New EEO-1 Reporting Requirements

The EEO-1 is an annual survey mandated by federal law that requires all private employers with 100 or more employees and federal government contractors/subcontractors with 50 or more employees and a federal contract, sub­contract or purchase order of $50,000 or more to file the EEO-1 Component 1 employee demographic report in March of each year (although in 2019, the deadline was extended to May 31).

In addition, the EEOC is now requiring covered employers, including federal government contractors, with 100 or more employees, to submit EEO-1 Component 2 employee compensation and hours worked data, by job category, for 2017 and 2018 by September 30, 2019.

Filers should refer to the EEOC website at https://eeoccomp2.norc.org/info  and https://eeoccomp2.norc.org/Faq for guidance on filing requirements for Component 2 data. We can also be of assistance if needed.

EEO-1 Surveys for 2018

Due to the government shutdown, the opening of the EEO-1 Survey has been postponed until early March 2019. The deadline to submit EEO-1 data will be extended until May 31, 2019. The EEO-1 is an annual survey mandated by federal law that requires all private employers with 100 or more employees and federal government contractors or first-tier subcontractors with 50 or more employees and a federal contract, sub­contract or purchase order amounting to $50,000 or more to file the EEO-1 report.

Filers should refer to the EEO-1 website at (https://www.eeoc.gov/employers/eeo1survey/index.cfm) in the coming weeks for updates on the new schedule and filing instructions. We can also be of assistance as needed.

Supreme Court Validates Class/Collective Action Waivers in Employment Arbitration Agreements

What Happened?

On May 21, 2018, the United States Supreme Court ruled in Epic Systems Corp. v. Lewis that employers can require employees to arbitrate disputes with the employer (including disputes arising under the Fair Labor Standards Act) individually and waive their right to pursue or participate in class or collective actions against their employer.  This ruling resolved a split among circuit courts because some circuits (including the 9th Circuit) found such waivers were unenforceable as a matter of law. The Supreme Court concluded, “Congress has instructed federal courts to enforce arbitration agreements according to their terms—including terms providing for individualized proceedings.”

What this Means?

This decision is a significant win for employers.  Before Epic Systems, the wisdom of requiring employees to arbitrate employment disputes was debatable.  That debate is over.  The benefit of avoiding the oppressive expense and catastrophic legal exposure faced by employers in defending class and collective employment law actions far outweighs any arguable downside of arbitration.

What to Do?

Implement an employment dispute arbitration agreement (or amend your organization’s existing arbitration agreement) to include an explicit class and collective action waiver.  We are available to assist your organization with this process.

 

EE0-1 2017 Survey Filing Deadline on the Horizon (3/31/18)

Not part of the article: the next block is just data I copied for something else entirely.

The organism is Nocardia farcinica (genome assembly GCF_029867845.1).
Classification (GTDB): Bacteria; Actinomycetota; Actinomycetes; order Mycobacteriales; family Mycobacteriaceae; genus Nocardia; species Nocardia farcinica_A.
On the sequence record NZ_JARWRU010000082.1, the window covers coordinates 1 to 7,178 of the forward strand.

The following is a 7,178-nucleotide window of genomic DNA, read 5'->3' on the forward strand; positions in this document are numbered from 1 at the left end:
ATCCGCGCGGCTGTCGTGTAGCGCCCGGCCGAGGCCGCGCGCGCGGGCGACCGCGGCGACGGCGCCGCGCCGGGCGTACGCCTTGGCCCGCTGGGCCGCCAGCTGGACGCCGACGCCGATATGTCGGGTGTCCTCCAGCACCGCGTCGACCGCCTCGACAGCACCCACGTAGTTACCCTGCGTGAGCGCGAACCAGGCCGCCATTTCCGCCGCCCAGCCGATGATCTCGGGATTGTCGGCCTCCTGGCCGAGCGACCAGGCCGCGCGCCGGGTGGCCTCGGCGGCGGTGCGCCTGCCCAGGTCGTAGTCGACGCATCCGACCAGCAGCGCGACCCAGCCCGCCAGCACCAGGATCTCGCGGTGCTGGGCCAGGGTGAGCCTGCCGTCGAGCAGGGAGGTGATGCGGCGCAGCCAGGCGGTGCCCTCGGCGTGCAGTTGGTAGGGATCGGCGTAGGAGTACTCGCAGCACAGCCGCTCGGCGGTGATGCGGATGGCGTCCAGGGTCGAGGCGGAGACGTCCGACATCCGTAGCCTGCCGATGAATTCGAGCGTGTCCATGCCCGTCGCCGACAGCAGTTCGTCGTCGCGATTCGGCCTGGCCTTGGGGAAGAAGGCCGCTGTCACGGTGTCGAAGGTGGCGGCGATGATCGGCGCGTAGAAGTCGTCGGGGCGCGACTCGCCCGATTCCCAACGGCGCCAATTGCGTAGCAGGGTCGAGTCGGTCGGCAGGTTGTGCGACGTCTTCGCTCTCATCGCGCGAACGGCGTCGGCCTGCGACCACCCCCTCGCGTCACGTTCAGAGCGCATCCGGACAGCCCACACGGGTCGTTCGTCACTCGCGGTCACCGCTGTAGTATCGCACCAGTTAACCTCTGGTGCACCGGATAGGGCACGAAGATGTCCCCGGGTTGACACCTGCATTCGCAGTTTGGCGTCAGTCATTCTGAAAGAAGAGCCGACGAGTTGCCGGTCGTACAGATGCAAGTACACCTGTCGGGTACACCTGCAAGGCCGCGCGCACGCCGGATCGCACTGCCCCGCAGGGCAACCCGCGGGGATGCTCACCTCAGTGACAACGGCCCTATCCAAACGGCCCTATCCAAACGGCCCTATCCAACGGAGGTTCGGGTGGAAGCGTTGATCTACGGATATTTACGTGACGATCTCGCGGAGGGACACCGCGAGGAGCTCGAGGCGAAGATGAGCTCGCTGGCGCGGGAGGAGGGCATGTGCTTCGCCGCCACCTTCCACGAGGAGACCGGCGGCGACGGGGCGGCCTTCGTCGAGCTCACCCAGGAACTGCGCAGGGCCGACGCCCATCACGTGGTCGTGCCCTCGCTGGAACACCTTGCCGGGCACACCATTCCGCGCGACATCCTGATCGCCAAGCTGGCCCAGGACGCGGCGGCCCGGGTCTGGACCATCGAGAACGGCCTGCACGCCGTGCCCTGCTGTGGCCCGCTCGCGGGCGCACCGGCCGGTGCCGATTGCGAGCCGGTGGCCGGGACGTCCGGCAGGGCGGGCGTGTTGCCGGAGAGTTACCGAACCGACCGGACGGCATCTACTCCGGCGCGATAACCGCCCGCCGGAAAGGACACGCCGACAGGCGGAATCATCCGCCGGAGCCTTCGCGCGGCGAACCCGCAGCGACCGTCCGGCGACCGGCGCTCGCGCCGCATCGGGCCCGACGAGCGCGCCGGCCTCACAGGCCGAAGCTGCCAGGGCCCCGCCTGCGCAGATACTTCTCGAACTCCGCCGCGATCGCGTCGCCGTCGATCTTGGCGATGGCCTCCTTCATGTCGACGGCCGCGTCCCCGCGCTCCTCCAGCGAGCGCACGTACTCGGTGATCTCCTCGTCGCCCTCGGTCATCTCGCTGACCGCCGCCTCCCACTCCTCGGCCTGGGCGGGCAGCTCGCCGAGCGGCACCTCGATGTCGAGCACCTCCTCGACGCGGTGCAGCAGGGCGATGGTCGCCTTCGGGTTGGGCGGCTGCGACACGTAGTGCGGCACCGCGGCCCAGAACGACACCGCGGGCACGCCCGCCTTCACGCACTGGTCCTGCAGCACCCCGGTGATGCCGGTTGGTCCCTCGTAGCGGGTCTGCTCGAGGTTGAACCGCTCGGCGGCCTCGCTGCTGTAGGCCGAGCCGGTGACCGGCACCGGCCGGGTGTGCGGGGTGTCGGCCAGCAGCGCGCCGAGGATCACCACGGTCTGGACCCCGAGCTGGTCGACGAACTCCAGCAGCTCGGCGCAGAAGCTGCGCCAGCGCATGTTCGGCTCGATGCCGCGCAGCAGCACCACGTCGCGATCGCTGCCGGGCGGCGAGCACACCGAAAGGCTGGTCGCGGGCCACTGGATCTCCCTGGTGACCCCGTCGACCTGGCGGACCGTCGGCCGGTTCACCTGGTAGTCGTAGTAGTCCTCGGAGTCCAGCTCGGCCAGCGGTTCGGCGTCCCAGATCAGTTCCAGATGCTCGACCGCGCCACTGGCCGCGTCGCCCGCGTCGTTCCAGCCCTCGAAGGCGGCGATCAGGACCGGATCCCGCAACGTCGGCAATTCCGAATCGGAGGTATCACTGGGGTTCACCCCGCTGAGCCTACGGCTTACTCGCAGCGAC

The EEO-1 is an annual survey that requires all private employers with 100 or more employees and federal government contractors or first-tier subcontractors with 50 or more employees and a contract/subcontract of $50,000 or more to file the EEO-1 report.  The EEO-1 report provides employment data by race/ethnicity, gender and job categories. The filing of the EEO-1 report is not voluntary and is required by federal law.  The annual filing deadline is March 31.

Employers who meet the criteria listed above and have not received the 2017 EEO-1 Notification Letter by Jan. 29, 2018, should imme­diately contact the EEO-1 Joint Reporting Committee at 1-877-392-4647 (toll-free) or by e-mailing e1.techassistance@eeoc.gov.   The EEOC’s EEO-1 Survey website at https://www.eeoc.gov/employers/eeo1survey contains reference documents such as a EEO-1 User’s Guide, sample form, instructions, FAQs, a fact sheet and a EEO-1 Job Classification Guide.

The EEOC Settles With a Phoenix Company for ADA Violation

The EEOC announced today a settlement of an ADA failure to accommodate charge filed against ValleyLife that included a payment of $100,000, among other remedies.

The charge alleged that ValleyLife violated the ADA’s reasonable accommodation obligation by terminating employees automatically upon exhaustion of their paid time off and/or any unpaid leave period (such as FMLA). According to the EEOC, the employer should have engaged in an interactive process with the Charging Party to explore other accommodations (including additional time off) before considering termination.

Key Take-Aways From this Settlement

* Providing an employee with a medical leave of absence for the full time period required by company policy and/or applicable leave laws (such as FMLA) does not necessarily satisfy the employer’s reasonable accommodation obligation under the ADA

**  Each medical leave of absence scenario must be evaluated on an individualized basis to determine if accommodations exist to avoid termination

*** The interactive process MUST be documented in a carefully crafted communication to the employee in case the decision is later challenged